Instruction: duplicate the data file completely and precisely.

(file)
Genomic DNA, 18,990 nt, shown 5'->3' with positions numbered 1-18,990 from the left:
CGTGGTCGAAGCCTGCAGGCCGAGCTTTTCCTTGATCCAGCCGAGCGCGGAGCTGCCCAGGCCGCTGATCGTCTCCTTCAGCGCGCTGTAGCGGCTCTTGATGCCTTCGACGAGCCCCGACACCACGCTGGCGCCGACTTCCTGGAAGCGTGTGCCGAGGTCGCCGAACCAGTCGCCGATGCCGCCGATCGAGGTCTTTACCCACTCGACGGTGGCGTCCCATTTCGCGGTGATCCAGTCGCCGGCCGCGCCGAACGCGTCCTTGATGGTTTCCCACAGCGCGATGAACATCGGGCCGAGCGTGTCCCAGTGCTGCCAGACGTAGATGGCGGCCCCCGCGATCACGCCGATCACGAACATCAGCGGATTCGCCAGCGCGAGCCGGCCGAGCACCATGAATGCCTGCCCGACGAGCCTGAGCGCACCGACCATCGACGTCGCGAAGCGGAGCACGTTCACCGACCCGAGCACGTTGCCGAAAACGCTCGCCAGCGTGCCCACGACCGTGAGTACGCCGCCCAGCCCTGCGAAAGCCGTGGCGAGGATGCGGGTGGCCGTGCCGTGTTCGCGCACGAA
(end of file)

Genomic DNA, 18,990 nt, shown 5'->3' with positions numbered 1-18,990 from the left:
CGTGGTCGAAGCCTGCAGGCCGAGCTTTTCCTTGATCCAGCCGAGCGCGGAGCTGCCCAGGCCGCTGATCGTCTCCTTCAGCGCGCTGTAGCGGCTCTTGATGCCTTCGACGAGCCCCGACACCACGCTGGCGCCGACTTCCTGGAAGCGTGTGCCGAGGTCGCCGAACCAGTCGCCGATGCCGCCGATCGAGGTCTTTACCCACTCGACGGTGGCGTCCCATTTCGCGGTGATCCAGTCGCCGGCCGCGCCGAACGCGTCCTTGATGGTTTCCCACAGCGCGATGAACATCGGGCCGAGCGTGTCCCAGTGCTGCCAGACGTAGATGGCGGCCCCCGCGATCACGCCGATCACGAACATCAGCGGATTCGCCAGCGCGAGCCGGCCGAGCACCATGAATGCCTGCCCGACGAGCCTGAGCGCACCGACCATCGACGTCGCGAAGCGGAGCACGTTCACCGACCCGAGCACGTTGCCGAAAACGCTCGCCAGCGTGCCCACGACCGTGAGTACGCCGCCCAGCCCTGCGAAAGCCGTGGCGAGGATGCGGGTGGCCGTGCCGTGTTCGCGCACGAA